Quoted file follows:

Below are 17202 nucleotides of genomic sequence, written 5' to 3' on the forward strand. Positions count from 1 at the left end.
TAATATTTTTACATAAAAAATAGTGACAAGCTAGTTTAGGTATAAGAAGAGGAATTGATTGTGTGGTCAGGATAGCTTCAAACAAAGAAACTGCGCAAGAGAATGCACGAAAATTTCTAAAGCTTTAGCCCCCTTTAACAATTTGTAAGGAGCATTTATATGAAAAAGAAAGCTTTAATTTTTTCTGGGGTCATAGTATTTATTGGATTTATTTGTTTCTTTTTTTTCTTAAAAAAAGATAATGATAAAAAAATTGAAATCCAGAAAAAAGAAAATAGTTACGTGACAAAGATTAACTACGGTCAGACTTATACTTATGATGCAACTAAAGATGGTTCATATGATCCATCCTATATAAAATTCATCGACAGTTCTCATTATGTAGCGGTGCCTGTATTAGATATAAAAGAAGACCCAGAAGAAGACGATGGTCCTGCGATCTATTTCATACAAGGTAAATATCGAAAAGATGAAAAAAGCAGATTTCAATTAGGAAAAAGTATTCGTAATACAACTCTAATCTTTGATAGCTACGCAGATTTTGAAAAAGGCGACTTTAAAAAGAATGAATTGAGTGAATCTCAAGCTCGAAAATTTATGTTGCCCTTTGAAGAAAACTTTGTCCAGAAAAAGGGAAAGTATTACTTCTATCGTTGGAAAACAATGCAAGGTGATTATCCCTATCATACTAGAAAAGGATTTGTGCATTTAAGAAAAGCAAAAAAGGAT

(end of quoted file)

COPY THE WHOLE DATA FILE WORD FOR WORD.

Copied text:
Below are 17202 nucleotides of genomic sequence, written 5' to 3' on the forward strand. Positions count from 1 at the left end.
TAATATTTTTACATAAAAAATAGTGACAAGCTAGTTTAGGTATAAGAAGAGGAATTGATTGTGTGGTCAGGATAGCTTCAAACAAAGAAACTGCGCAAGAGAATGCACGAAAATTTCTAAAGCTTTAGCCCCCTTTAACAATTTGTAAGGAGCATTTATATGAAAAAGAAAGCTTTAATTTTTTCTGGGGTCATAGTATTTATTGGATTTATTTGTTTCTTTTTTTTCTTAAAAAAAGATAATGATAAAAAAATTGAAATCCAGAAAAAAGAAAATAGTTACGTGACAAAGATTAACTACGGTCAGACTTATACTTATGATGCAACTAAAGATGGTTCATATGATCCATCCTATATAAAATTCATCGACAGTTCTCATTATGTAGCGGTGCCTGTATTAGATATAAAAGAAGACCCAGAAGAAGACGATGGTCCTGCGATCTATTTCATACAAGGTAAATATCGAAAAGATGAAAAAAGCAGATTTCAATTAGGAAAAAGTATTCGTAATACAACTCTAATCTTTGATAGCTACGCAGATTTTGAAAAAGGCGACTTTAAAAAGAATGAATTGAGTGAATCTCAAGCTCGAAAATTTATGTTGCCCTTTGAAGAAAACTTTGTCCAGAAAAAGGGAAAGTATTACTTCTATCGTTGGAAAACAATGCAAGGTGATTATCCCTATCATACTAGAAAAGGATTTGTGCATTTAAGAAAAGCAAAAAAGGAT